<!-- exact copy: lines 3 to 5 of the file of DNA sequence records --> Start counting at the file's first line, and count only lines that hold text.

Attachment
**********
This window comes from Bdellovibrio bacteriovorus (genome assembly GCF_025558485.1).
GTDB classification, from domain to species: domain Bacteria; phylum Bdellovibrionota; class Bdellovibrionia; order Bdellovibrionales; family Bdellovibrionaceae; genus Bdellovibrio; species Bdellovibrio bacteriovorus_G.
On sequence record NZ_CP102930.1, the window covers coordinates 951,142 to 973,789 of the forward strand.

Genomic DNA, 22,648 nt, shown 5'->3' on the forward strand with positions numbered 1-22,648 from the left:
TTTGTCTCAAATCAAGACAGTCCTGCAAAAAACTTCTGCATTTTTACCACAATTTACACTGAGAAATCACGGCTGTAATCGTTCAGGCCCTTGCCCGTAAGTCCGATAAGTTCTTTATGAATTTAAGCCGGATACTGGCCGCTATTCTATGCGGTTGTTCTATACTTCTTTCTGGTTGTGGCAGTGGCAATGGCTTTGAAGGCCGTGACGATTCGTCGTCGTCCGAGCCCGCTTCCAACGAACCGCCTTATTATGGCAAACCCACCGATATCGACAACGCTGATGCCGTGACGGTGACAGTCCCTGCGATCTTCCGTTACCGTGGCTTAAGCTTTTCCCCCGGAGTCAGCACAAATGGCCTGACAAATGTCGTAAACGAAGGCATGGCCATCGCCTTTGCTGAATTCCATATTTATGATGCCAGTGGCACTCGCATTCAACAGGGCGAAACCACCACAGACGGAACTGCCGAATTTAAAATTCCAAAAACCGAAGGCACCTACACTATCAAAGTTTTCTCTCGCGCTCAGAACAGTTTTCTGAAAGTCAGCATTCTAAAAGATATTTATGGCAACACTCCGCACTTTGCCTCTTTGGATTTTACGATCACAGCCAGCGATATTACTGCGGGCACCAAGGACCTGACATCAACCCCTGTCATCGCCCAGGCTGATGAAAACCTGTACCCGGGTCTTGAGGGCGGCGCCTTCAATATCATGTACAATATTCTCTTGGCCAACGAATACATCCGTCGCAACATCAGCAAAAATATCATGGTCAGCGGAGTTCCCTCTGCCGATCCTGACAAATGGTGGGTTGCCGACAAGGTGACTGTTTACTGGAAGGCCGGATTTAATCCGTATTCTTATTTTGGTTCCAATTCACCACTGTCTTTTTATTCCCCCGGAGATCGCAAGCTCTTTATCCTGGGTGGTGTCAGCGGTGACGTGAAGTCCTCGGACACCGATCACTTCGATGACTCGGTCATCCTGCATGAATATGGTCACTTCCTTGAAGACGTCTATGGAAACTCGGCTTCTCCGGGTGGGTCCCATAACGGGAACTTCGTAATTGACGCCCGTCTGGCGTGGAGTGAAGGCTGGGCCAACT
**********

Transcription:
On sequence record NZ_CP102930.1, the window covers coordinates 951,142 to 973,789 of the forward strand.

Genomic DNA, 22,648 nt, shown 5'->3' on the forward strand with positions numbered 1-22,648 from the left:
TTTGTCTCAAATCAAGACAGTCCTGCAAAAAACTTCTGCATTTTTACCACAATTTACACTGAGAAATCACGGCTGTAATCGTTCAGGCCCTTGCCCGTAAGTCCGATAAGTTCTTTATGAATTTAAGCCGGATACTGGCCGCTATTCTATGCGGTTGTTCTATACTTCTTTCTGGTTGTGGCAGTGGCAATGGCTTTGAAGGCCGTGACGATTCGTCGTCGTCCGAGCCCGCTTCCAACGAACCGCCTTATTATGGCAAACCCACCGATATCGACAACGCTGATGCCGTGACGGTGACAGTCCCTGCGATCTTCCGTTACCGTGGCTTAAGCTTTTCCCCCGGAGTCAGCACAAATGGCCTGACAAATGTCGTAAACGAAGGCATGGCCATCGCCTTTGCTGAATTCCATATTTATGATGCCAGTGGCACTCGCATTCAACAGGGCGAAACCACCACAGACGGAACTGCCGAATTTAAAATTCCAAAAACCGAAGGCACCTACACTATCAAAGTTTTCTCTCGCGCTCAGAACAGTTTTCTGAAAGTCAGCATTCTAAAAGATATTTATGGCAACACTCCGCACTTTGCCTCTTTGGATTTTACGATCACAGCCAGCGATATTACTGCGGGCACCAAGGACCTGACATCAACCCCTGTCATCGCCCAGGCTGATGAAAACCTGTACCCGGGTCTTGAGGGCGGCGCCTTCAATATCATGTACAATATTCTCTTGGCCAACGAATACATCCGTCGCAACATCAGCAAAAATATCATGGTCAGCGGAGTTCCCTCTGCCGATCCTGACAAATGGTGGGTTGCCGACAAGGTGACTGTTTACTGGAAGGCCGGATTTAATCCGTATTCTTATTTTGGTTCCAATTCACCACTGTCTTTTTATTCCCCCGGAGATCGCAAGCTCTTTATCCTGGGTGGTGTCAGCGGTGACGTGAAGTCCTCGGACACCGATCACTTCGATGACTCGGTCATCCTGCATGAATATGGTCACTTCCTTGAAGACGTCTATGGAAACTCGGCTTCTCCGGGTGGGTCCCATAACGGGAACTTCGTAATTGACGCCCGTCTGGCGTGGAGTGAAGGCTGGGCCAACT